Ted Cruz Pushes the House to Have All-Out Spending Fight on Obama Immigration Action

Conservatives in the House look to Cruz once again for solutions to stop Obama.

Sen. Ted Cruz speaks during the victory party for Texas Attorney General and Republican gubernatorial candidate Greg Abbott after an apparent victory over Democratic Sen. Wendy Davis on November 4, 2014 in Austin, Texas.
National Journal
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Lauren Fox
Dec. 3, 2014, 7:50 a.m.

Sen. Ted Cruz is play­ing de facto House con­ser­vat­ives lead­er once again.

Tak­ing the po­di­um Wed­nes­day at an out­door press­er be­side the House’s most vo­cal bor­der se­cur­ity hawks, Reps. Steve King and Michele Bach­mann, Cruz slid com­fort­ably back in­to a fa­mil­i­ar place: be­ing a thorn in the side of elec­ted House lead­ers.

While House Speak­er John Boehner has been try­ing to rally Re­pub­lic­ans around a plan to fund the gov­ern­ment be­fore the Dec. 11 dead­line, the most-con­ser­vat­ive mem­bers in the cham­ber want to con­front Pres­id­ent Obama’s ex­ec­ut­ive ac­tion on im­mig­ra­tion more ag­gress­ively.

At Wed­nes­day’s press con­fer­ence, it ap­peared that some of the House’s hard­liners are ral­ly­ing around Cruz’s strategy—gut Obama’s ef­fort on im­mig­ra­tion by de­fund­ing it in the must-pass spend­ing bill, now. Cruz is call­ing for a rider strip­ping fund­ing for the ex­ec­ut­ive ac­tion.

“We fought a bloody re­volu­tion to free ourselves from mon­archs,” Cruz said.

Cruz also ac­cused mem­bers of Con­gress of not be­ing hon­est with those who elec­ted them a month ago.

“Do what you said you would do,” he said.

Cruz then had a mes­sage for Demo­crats. He ar­gued that Obama’s ac­tions set a pre­ced­ent where any fu­ture pres­id­ent can dis­card con­gres­sion­al wishes on everything from im­mig­ra­tion to taxes.

“What the pres­id­ent is do­ing is dan­ger­ous,” Cruz said. “If the pres­id­ent doesn’t have to fol­low the law, what is the point of elect­ing Con­gress?”

Bach­mann ar­gued that voters had reelec­ted a Re­pub­lic­an ma­jor­ity in the House to stop Obama, not to al­low him to move for­ward alone.

“Will we be a people who de­cide that we are go­ing to go with the freight train of what Wash­ing­ton, D.C., wants or will we listen and harken to the voice of the Amer­ic­an people that was stated un­mis­tak­ingly on Nov. 4?” Bach­mann said at the event.

House ap­pro­pri­at­ors have fu­tilely tried to make the case that Obama’s ac­tion can­not even be de­fun­ded by Con­gress. And Boehner floated a plan to the con­fer­ence Tues­day that would fund most of the gov­ern­ment through the fisc­al year but en­able House Re­pub­lic­ans to keep the Home­land Se­cur­ity De­part­ment on a tight­er leash by  keep­ing money flow­ing to it only for a few months.

Still, rank-and-file mem­bers on the right don’t seem to be com­pletely listen­ing, and time is run­ning out for the House lead­er­ship team to cobble to­geth­er a co­ali­tion to pass the fund­ing bill by late next week.

Some GOP lead­ers say now is not the time for a fund­ing fight when Demo­crats still con­trol the Sen­ate. Cruz says that is not a reas­on not to stop Obama’s ac­tion.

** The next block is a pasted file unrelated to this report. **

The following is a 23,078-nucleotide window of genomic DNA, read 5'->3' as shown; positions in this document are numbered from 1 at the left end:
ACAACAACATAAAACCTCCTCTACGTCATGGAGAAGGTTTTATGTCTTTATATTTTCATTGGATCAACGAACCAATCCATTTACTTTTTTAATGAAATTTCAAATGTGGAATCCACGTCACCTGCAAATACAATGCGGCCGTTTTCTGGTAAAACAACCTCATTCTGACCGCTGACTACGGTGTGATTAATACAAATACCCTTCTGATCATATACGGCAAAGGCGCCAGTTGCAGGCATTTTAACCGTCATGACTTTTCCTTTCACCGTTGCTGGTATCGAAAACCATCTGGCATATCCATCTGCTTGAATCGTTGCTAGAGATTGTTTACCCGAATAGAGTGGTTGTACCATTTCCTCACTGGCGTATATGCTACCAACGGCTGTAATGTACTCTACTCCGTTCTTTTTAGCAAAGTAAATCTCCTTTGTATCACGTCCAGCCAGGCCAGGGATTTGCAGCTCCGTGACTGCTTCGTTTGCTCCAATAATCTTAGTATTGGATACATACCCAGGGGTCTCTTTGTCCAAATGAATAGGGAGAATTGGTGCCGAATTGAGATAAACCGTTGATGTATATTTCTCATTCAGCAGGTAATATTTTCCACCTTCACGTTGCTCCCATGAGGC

“The same folks who are say­ing, ‘Gosh, we can­not do any­thing now,’ are the same folks who in Janu­ary are go­ing to say, ‘Gosh, we don’t have 60 votes in the Sen­ate,’ ” Cruz said Wed­nes­day. “It’s like Charlie Brown and Lucy where con­sist­ently the same voices pull the foot­ball aside and say, ‘You know what, you can nev­er ever ever do any­thing to stop a law­less pres­id­ent.’ “

Cruz had already entered the House fray in re­cent weeks. Since Obama an­nounced his ex­ec­ut­ive ac­tion, Cruz has been in com­mu­nic­a­tion with some of the House’s con­ser­vat­ive mem­bers, in­clud­ing Rep. Mo Brooks. On Wed­nes­day morn­ing, he con­vened with many of them to stake out a game plan at a Con­ser­vat­ive Op­por­tun­ity So­ci­ety meet­ing.

While Cruz has some­times but­ted heads with his Sen­ate col­leagues, this is not the first time he’s found trac­tion on the oth­er side of the Cap­it­ol.

The Texas sen­at­or is seen by many as the agit­at­or who en­cour­aged House Re­pub­lic­ans to de­fund Obama­care through the fund­ing pro­cess in Oc­to­ber 2013, which led to a gov­ern­ment shut­down. Earli­er this year, ac­cord­ing to the Hou­s­ton Chron­icle, Cruz met with con­ser­vat­ive mem­bers in his of­fice to dis­cuss im­mig­ra­tion and the House lead­er­ship elec­tion.

Fel­low sen­at­ors are used to Cruz’s close re­la­tion­ships and strategy ses­sions with House Re­pub­lic­ans, but they still would like to see a fund­ing fight avoided.

Sen. John Mc­Cain, R-Ar­iz., says Cruz is free to meet with whomever he wants to, but he wor­ries about the po­ten­tial of Cruz lead­ing con­ser­vat­ive House mem­bers to­ward a strategy that could res­ult in a shut­down.

“There is no ap­pet­ite ex­cept for very few to shut down the gov­ern­ment,” Mc­Cain said. “We’ve seen that movie be­fore.”

Sen. Jeff Flake, R-Ar­iz., who also worked on the Sen­ate’s com­pre­hens­ive im­mig­ra­tion bill that passed in 2013, said he hopes Re­pub­lic­ans work to­ward an al­tern­at­ive to Obama’s ex­ec­ut­ive ac­tion rather than a fund­ing show­down.

“Our re­sponse on the im­mig­ra­tion thing ought to be to put le­gis­la­tion on the pres­id­ent’s desk,” Flake said.


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